WASHINGTON — President Trump promised to reveal “over a fairly short period of time” whether tapes of White House conversations with former FBI Director James Comey exist and pledged “100 percent” to testify under oath in the Russia investigation.
Shortly after Comey was fired in May, Trump tweeted, “James Comey better hope that there are no ‘tapes’ of our conversations before he starts leaking to the press!”
In his sworn testimony before the Senate Intelligence Committee on Thursday, Comey declared that he’d be happy if there are any White House tapes of his meetings with Trump and said he’d approve of their release. “I’ve seen the tweet about tapes,” he said. “Lordy, I hope there are tapes.”
“All I can do is hope,” Comey added later. “The president knows whether or not he tapes me. If he did, I’m not offended. Release the tapes.”
At a Rose Garden press conference with Romanian President Klaus Iohannis this afternoon, Trump was asked why he felt vindicated by Comey’s testimony and if White House tapes exist.
“I’ll tell you about that maybe sometime in the very near future,” Trump said of the recordings question.
“But in the meantime, no collusion, no obstruction. He’s a leaker. But we want to get back to running our great country. Jobs, trade deficits, we want them to disappear fast. North Korea, big problem. Middle East, a big problem. So that’s what I am focused on; that’s what I have been focused on,” Trump said, veering to his Electoral College victory before coming back to Comey. “But we were very, very happy and, frankly, James Comey confirmed a lot of what I said. And some of the things that he said just weren’t true.”
Trump was later pressed on Comey’s recollection of their February Oval Office meeting, in which Comey said Trump told him, “I hope you can see your way clear to letting this go, to letting Flynn go. He is a good guy. I hope you can let this go.”
“I didn’t say that,” Trump said today. “…And there’d be nothing wrong if I did say according to everybody that I’ve read today, but I did not say that.”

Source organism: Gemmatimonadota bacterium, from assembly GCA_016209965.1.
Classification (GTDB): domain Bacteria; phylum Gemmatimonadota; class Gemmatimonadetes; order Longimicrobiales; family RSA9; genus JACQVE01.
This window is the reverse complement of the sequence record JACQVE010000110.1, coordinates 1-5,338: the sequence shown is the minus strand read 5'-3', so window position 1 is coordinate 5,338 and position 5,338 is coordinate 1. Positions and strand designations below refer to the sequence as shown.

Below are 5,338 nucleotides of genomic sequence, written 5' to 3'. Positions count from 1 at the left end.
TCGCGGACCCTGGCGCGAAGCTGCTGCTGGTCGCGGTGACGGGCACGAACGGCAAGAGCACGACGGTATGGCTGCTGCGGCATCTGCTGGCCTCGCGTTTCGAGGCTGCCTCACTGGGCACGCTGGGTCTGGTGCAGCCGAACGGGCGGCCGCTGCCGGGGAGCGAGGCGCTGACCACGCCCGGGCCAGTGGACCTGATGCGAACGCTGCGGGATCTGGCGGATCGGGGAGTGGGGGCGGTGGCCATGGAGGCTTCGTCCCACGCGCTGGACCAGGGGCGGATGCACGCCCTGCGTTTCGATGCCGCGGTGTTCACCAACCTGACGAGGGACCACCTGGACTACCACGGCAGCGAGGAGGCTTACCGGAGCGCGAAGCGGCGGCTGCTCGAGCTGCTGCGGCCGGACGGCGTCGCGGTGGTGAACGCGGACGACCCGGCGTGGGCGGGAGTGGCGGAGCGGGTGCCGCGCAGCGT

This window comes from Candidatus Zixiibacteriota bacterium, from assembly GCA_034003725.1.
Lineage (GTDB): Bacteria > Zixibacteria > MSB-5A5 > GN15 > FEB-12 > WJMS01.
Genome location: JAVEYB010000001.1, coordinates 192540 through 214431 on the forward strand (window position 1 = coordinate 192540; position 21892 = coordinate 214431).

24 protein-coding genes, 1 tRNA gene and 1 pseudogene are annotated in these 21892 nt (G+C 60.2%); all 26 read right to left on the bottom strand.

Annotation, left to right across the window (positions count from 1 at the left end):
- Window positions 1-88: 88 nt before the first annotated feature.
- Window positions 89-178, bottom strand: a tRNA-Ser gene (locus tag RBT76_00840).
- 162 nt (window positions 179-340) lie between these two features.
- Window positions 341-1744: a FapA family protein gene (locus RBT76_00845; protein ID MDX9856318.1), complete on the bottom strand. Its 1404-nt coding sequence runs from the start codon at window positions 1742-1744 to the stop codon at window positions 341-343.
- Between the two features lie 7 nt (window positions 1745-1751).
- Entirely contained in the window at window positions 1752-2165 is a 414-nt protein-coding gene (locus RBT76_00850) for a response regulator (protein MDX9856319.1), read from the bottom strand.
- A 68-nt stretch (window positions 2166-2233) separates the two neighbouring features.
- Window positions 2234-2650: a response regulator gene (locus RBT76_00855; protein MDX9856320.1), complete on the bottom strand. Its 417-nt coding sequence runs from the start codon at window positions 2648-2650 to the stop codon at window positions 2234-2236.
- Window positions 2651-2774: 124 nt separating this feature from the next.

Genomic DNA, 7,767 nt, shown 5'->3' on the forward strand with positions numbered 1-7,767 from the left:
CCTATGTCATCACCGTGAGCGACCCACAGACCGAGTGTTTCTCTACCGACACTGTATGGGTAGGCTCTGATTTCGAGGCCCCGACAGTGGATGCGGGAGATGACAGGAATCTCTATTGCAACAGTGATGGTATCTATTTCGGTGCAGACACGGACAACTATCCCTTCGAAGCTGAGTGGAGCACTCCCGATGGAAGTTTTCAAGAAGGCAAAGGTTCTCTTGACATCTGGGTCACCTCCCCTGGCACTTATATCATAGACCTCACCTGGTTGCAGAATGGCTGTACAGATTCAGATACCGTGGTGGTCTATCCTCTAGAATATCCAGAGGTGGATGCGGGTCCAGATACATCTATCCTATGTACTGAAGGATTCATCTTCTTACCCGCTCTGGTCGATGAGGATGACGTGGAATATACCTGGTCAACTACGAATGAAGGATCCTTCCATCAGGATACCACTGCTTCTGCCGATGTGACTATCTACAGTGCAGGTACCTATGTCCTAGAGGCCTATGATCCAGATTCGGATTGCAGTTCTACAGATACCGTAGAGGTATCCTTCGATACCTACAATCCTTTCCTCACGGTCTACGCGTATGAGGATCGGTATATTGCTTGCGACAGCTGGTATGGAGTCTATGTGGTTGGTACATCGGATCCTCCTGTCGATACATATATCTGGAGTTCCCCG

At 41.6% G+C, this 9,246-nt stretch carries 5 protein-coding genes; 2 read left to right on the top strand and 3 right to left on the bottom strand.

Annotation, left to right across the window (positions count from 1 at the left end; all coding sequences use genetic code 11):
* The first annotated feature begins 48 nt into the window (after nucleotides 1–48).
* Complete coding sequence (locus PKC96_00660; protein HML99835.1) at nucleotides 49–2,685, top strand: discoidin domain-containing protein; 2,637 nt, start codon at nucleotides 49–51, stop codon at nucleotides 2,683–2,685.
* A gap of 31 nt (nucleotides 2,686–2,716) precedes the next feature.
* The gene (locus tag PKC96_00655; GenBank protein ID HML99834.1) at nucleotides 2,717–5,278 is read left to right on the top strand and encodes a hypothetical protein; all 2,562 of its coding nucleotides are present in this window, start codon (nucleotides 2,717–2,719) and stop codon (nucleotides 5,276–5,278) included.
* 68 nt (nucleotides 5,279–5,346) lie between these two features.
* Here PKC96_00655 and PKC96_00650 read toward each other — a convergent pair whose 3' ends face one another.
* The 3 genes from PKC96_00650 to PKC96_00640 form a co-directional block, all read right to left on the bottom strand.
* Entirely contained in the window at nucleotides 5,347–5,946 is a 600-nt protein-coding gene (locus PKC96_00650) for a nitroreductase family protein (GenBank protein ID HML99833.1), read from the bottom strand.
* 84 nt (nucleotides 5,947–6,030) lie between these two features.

Trump also denied Comey’s retelling of a January White House dinner, during which the former FBI director said the president told him, “I need loyalty, I expect loyalty.”
“I hardly know the man. I’m not going to say, ‘I want you to pledge allegiance.’ Who would do that? Who would ask a man to pledge allegiance under oath? I mean think of it, I hardly know the man. It doesn’t make sense,” Trump told reporters. “No, I didn’t say that and I didn’t say the other.”
“So if Robert Mueller wanted to speak with you about that, you would be willing to talk to him?” ABC’s Jon Karl asked.
“I would be glad to tell him exactly what I just told you, Jon,” Trump replied.
“And you seem to be hinting that there are recordings of those conversations,” Karl added.
“I’m not hinting anything,” Trump responded. “I’ll tell you about it over a very short period of time.”
When another reported asked if there were tapes, the president added, “Oh, you’re going to be very disappointed when you hear the answer, don’t worry.”
Reps. Mike Conaway (R-Texas) and Adam Schiff (D-Calif.), who are leading the House Intelligence Committee’s Russia investigation, announced today that they sent out two letters: first, to Comey “to request any notes or memoranda in his possession memorializing discussions Comey had with President Trump.”
“Second, the Committee wrote a letter to White House Counsel Don McGahn, requesting that he inform the Committee whether any White House recordings or memoranda of Comey’s conversations with President Trump now exist or have in the past,” the committee announcement said. “To the extent they exist now, the Committee’s letter asks that copies of such materials be produced to the Committee by June 23.”
Sen. Jack Reed (D-R.I.), who got to question Comey on Thursday as the ranking member of the Senate Armed Services Committee, told CNN today that “at some point” he predicts special counsel Robert Mueller “would feel he has to depose the president.”
“I think that’s, ultimately, what will happen. Because, in the course of these investigations, particularly with special prosecutor Mueller, since part of this, as was indicated yesterday, goes to the rationale behind the firing of Mr. Comey and the rational of trying to deflect, if not stop, the investigation of General Flynn,” Reed said. “It involves, to some degree, the president.”
On White House recordings, the senator said either “there are tapes and they confirm what Mr. Comey said, there are no tapes and so the president is misleading in his statement, or there are tapes that refute Comey. If that was the case, I think those tapes would be public already.”